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Jackie D'Amico

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John "Jackie" D'Amico (pronounced "dah-MEE-koh") (born 1937) is a New York City mobster who served as street boss of the Gambino crime family from 2005 to 2011. "Street boss" had been the family's number one position ever since official Boss Peter Gotti started serving a life sentence in prison.


Jackie D'Amico Five Families of New York City January 2017

Early life

Jackie D'Amico ExGambino mob boss Jackie The Nose D39Amico takes plea deal on 20

D'Amico's parents were born in the village of Vietri sul Mare in the Campania region of Italy. D'Amico is not related to Bonanno crime family soldier Joseph D'Amico.

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D'Amico received the nickname "Nose" because of his "Romanesque nose", one mob informant told the courts during his testimony. At the Gotti trial, mobster Michael DiLeonardo said, "[D'Amico] had his nose fixed, a (rhinoplasty). He had a big, distorted nose at one time", D'Amico was said to have been upset with prosecutors for using the nickname. John Gotti loved him because... Jackie was a fellow gambler who placed all his bets for him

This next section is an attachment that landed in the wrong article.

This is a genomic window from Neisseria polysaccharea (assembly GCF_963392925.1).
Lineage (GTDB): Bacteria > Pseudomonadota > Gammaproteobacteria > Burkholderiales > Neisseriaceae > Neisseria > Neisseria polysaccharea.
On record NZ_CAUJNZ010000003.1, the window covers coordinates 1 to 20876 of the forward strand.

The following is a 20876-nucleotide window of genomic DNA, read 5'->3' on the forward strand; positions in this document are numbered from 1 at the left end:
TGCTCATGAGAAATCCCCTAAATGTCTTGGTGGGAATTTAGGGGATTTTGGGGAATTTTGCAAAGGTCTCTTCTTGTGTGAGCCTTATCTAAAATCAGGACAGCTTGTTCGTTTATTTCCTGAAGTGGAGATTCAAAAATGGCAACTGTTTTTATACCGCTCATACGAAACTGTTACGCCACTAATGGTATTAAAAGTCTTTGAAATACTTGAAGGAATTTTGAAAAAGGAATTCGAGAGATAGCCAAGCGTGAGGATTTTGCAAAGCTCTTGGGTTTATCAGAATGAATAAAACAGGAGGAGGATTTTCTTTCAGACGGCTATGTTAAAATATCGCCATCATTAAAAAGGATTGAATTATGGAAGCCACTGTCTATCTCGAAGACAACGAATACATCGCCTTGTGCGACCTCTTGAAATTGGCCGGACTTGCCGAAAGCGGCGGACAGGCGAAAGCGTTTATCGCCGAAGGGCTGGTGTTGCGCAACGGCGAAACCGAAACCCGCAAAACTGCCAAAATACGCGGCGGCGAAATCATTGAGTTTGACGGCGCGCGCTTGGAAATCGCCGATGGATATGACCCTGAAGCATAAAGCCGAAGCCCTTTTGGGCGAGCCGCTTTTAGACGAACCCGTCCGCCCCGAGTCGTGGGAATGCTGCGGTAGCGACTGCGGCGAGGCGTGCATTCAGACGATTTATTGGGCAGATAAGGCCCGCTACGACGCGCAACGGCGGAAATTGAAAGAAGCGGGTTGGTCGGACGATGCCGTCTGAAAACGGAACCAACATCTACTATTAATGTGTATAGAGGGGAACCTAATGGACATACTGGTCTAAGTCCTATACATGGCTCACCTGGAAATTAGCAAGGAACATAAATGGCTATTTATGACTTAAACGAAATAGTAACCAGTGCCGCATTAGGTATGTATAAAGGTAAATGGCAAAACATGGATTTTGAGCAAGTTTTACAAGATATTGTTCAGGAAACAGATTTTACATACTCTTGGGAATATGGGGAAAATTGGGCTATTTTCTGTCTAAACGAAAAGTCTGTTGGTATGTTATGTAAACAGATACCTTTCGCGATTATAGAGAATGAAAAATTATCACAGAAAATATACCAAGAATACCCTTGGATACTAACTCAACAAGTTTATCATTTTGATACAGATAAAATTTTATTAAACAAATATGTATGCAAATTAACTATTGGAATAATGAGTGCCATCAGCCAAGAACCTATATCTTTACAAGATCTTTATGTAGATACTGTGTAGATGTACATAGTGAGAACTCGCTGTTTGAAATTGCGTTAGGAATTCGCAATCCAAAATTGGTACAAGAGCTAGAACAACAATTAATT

He is an old friend of Irving "Hal" Hershkowitz, the founder and president of the non-alcoholic beverage corporation Big Geyser, Incorporated, He worked in their Maspeth, Queens warehouse. He maintained the job until he was brought to trial and convicted of extortion. He started as a delivery truck driver with a base salary of $23,000 but later switched to working as a salesman on commission and his salary was raised to $71,000 a year. At the same warehouse where D'Amico had an office block, he was a co-worker of Lucchese crime family capo Matthew Madonna who is also listed on the company payroll. Assistant U.S. Attorney Roger Burlingame suspected that while ostensibly on the payroll, D'Amico was given a no-show job allowing him to collect health benefits from the company, a Jaguar that was leased by the company, and to claim lawful employment. Herskowitz stated to reporter Tom Robbins that he had known D'Amico for thirty years and considered him a good, long-time friend. Hershkowitz and D'Amico attended New Utrecht High School together, the same high school that Sammy Gravano attended before dropping out.

Rise to power

By the late 1960s, D'Amico was a bookmaker and soldier in the Gambino family, then ruled by boss Carlo Gambino. In the 1970s, D'Amico became an associate of Ozone Park, Queens-based capo John Gotti. In 1976, D'Amico began operating loansharking, illegal gambling, extortion and labor racketeering activities in Brooklyn, Queens and the Bronx. After Gambino died in 1976, his brother-in-law Paul Castellano became the new boss. During the late 1970s, D'Amico was promoted to caporegime in the Brooklyn faction. With income from loansharking, extortion, and illegal gambling operations, D'Amico gained much respect within the family